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INTO THE WILD

 (4,366)
8.12 h 28 min2007X-Ray15
After graduating from Emory University in 1992, top student and athlete Christopher McCandless abandons his possessions, gave his entire $24,000 savings account to charity and hitchhiked to Alaska to live in the wilderness.
Directors
Sean Penn
Starring
Hal HolbrookWilliam HurtCatherine Keener
Genres
Drama
Subtitles
English [CC]
Audio Languages
EnglishEnglish [Audio Description]
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More details

Supporting actors
Jena MaloneMarcia Gay HardenVince VaughnEmile HirschZach GalifianakisKristen StewartThure LindhardtBrian DierkerKyle Kwon
Producers
William PohladDavid BlockerJohn J. KellySean PennArt LinsonBill Pohlad
Studio
Lionsgate
Content advisory
Alcohol usefoul languagenuditysexual contentsubstance useviolence
Purchase rights
Stream instantly Details
Format
Prime Video (streaming online video)
Devices
Available to watch on supported devices

Reviews

4.6 out of 5 stars

4366 global ratings

  1. 79% of reviews have 5 stars
  2. 12% of reviews have 4 stars
  3. 5% of reviews have 3 stars
  4. 2% of reviews have 2 stars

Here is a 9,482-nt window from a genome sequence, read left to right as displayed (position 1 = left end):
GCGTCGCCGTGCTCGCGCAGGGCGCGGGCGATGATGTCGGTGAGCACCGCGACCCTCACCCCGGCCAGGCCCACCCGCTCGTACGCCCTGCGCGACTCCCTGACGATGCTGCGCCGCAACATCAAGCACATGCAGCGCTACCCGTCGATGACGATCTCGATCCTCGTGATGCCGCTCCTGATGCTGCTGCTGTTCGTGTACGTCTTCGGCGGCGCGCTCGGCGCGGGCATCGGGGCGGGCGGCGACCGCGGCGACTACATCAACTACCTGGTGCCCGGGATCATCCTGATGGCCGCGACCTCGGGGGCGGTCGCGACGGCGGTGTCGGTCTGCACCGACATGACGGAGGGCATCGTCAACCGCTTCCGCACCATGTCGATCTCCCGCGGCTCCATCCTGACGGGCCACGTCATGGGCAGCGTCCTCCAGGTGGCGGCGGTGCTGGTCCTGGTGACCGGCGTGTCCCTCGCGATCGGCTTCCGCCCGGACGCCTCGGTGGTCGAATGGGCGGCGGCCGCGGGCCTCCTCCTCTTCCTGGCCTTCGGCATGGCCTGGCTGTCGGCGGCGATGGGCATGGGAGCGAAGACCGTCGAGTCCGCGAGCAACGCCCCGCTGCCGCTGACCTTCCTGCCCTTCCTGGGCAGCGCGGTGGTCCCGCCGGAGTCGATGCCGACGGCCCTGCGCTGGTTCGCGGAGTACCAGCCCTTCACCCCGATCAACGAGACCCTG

5. 3% of reviews have 1 stars
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Top reviews from the United Kingdom

Amazon CustomerReviewed in the United Kingdom on 25 August 2017
5.0 out of 5 stars
A wonderful film of a beautiful life.
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Incomprehensible that anyone would dislike this film. A stunning portrayal of a young man's rejection of capitalism and the death that is daily life for so many. He lived free like a beacon to all he met and though his life was short there is a lesson here.

In days gone by young people would know how to live off the land. The plants to eat. Where the rivers flowed. Where the animals roamed. This young man was desperately trying to return to a nature that we have lost. He knew what was true and where beauty lies. It seems he lived more in his short years than most will live in a lifetime. Maybe that is their the cause of their rejection.